Before they could enter the store, around 6:30 p.m. eleven-year-old Bobby McIntosh approached the store to buy a soda and candy. After he had made his purchases and walked out of the store, he encountered Fisher. He would later testify that as he left he saw a man at the side porch pushing against the side door with his shoulder, and that the young man he encountered outside in front of the store was wearing a toboggan with the words “4-Wheel Drive” on it. Bobby was suspicious, and proceeded home to tell his father about the man he saw.[4]

Fisher then went in the front door, picked up a soda and set it down loudly on the counter, signaling White and Bowling to enter. They broke in through the side door, encountering Lula who was in the back room. One of the men (forensic evidence would later suggest it was likely Bowling) clubbed Lula over the head and she fell to the floor. When Charlie and Sam heard a commotion from the back of the store where the living quarters were located, they headed in that direction. Fisher hit Charlie in the forehead with his wrench, knocking him down. Bowling and White, wearing nylons over their faces, came from the back of the store. Bowling hit Sam with his tree limb, sending him to the ground as well. When Sam started to move, Bowling hit him again. According to Fisher, Sam then begged for his life; Bowling, unwilling to strike Sam again, set his stick up on the counter. Undeterred, White hit Sam another time with his crowbar. When Charlie started to stand up, Fisher called out “Gene!” (White's first name). White then hit Charlie with his lug wrench, and he hit Sam another time. White was furious that Fisher had spoken his first name in front of the victims (whom he had known since childhood), and Bowling had to convince White not to hit Fisher. There were likely additional blows to the victims, some of them very severe: Charlie's nose was broken, one of his eyes was pushed entirely out of his head, and his skull was completely beaten in; Sam's brain was leaking out of a breach in his skull; blood carpeted the floor and walls of the shop; and their bodies were so broken that the victims had to be buried in “disaster pouches.”[5]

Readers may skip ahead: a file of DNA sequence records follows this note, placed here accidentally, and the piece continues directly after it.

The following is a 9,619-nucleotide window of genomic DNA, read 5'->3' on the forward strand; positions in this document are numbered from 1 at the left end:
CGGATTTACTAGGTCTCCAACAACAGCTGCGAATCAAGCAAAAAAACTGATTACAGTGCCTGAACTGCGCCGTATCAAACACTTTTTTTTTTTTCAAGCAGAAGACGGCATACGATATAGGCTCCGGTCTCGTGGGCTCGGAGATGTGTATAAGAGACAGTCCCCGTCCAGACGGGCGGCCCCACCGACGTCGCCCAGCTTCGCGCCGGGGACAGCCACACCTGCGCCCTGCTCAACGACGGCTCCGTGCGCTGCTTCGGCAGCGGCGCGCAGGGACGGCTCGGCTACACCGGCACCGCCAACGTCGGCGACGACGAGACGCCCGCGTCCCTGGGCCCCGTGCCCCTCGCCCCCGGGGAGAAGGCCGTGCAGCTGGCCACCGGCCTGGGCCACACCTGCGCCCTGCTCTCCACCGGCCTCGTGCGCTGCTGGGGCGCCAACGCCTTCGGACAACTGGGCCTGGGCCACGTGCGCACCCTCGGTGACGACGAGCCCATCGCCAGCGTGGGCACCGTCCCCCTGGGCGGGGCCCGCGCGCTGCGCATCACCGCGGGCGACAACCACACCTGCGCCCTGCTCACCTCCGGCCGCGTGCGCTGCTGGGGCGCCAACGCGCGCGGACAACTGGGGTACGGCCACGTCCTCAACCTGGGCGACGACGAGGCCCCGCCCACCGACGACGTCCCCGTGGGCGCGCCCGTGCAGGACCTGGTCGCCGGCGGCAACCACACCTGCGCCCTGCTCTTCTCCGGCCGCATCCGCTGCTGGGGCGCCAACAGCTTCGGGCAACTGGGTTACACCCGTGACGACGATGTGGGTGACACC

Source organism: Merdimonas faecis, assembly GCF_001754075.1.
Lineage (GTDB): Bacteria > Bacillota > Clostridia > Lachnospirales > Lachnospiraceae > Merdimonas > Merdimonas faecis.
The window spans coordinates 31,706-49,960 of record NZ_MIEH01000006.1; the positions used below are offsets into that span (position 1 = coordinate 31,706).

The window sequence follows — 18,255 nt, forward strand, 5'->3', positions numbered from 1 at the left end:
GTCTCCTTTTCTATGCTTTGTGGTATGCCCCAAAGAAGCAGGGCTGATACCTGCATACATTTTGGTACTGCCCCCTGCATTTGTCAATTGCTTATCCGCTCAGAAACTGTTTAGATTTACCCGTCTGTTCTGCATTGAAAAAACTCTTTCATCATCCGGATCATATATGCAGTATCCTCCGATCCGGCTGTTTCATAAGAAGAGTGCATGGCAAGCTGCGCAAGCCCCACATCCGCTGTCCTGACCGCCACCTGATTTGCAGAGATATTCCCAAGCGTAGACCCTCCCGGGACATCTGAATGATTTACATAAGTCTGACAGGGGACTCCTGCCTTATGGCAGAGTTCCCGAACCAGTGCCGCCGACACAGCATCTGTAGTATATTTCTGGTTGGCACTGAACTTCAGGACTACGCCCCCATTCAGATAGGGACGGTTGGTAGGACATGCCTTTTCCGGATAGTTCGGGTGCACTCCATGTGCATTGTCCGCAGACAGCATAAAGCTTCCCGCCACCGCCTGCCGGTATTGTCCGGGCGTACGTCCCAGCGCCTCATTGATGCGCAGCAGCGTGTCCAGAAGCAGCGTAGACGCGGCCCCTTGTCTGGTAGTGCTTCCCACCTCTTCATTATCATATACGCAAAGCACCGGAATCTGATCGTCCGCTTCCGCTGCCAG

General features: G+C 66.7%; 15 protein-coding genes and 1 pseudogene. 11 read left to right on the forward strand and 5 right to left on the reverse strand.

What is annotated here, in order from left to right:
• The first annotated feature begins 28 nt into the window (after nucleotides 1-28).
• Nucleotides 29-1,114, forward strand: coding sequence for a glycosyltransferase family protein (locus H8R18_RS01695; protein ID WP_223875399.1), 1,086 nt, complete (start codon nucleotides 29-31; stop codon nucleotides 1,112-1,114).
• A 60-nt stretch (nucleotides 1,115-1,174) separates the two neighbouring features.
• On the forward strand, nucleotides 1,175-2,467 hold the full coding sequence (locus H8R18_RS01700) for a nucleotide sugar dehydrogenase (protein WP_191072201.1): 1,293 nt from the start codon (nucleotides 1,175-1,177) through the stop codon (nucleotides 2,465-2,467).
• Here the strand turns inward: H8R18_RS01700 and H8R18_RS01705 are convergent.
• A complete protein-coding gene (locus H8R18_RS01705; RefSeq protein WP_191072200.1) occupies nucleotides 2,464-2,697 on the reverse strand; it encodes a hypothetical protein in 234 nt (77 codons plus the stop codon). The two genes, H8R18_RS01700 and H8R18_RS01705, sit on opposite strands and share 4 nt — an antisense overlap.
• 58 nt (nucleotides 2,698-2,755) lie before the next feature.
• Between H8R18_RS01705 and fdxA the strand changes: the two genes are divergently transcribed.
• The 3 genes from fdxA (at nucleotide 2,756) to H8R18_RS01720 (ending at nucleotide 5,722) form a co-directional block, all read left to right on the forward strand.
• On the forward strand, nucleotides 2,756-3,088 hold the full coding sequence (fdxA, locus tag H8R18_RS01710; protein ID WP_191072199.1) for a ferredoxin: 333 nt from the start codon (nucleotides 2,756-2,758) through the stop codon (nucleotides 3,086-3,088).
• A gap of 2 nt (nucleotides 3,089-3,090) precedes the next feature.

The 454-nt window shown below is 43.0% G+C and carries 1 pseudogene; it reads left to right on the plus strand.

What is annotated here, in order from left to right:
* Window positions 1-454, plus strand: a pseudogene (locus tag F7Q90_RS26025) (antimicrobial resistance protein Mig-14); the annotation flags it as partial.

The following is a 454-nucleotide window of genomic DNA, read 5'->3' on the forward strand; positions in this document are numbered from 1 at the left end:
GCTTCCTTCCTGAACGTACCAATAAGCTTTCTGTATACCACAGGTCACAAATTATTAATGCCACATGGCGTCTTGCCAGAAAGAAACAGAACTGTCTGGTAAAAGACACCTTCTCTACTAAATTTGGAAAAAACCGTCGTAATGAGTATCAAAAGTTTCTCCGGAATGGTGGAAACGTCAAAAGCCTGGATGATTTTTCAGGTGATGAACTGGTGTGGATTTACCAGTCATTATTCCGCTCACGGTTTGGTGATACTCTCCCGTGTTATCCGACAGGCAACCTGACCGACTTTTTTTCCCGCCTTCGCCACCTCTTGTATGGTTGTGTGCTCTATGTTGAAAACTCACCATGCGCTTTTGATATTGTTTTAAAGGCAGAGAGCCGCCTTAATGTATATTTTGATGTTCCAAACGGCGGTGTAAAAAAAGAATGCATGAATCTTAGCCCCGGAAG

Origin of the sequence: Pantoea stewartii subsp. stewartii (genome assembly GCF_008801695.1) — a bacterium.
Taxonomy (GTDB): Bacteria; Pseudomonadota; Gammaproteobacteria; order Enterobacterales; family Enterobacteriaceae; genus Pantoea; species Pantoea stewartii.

Once the victims were no longer moving or making any noise, the three young men turned off the lights and began to ransack the store and living quarters in search of the money. They found and took a blue 0.38 revolver and a wallet with $7, 000 in it, and then gathered up their weapons and left through the side door. As they fled through woods and fields they threw away each of the weapons they had used, as well as the nylons, socks, and gloves White and Bowling had worn. Police would later recover these items nearby, along with Fisher's green and grey CPO jacket. The three would be picked up later that night by a friend who drove them to a dorm at nearby Lees College. Later that evening White divided up the cash equally between them. Days later when they heard that the police had collected foot prints from the crime scene, White told Fisher and Bowling to get rid of their shoes.[6]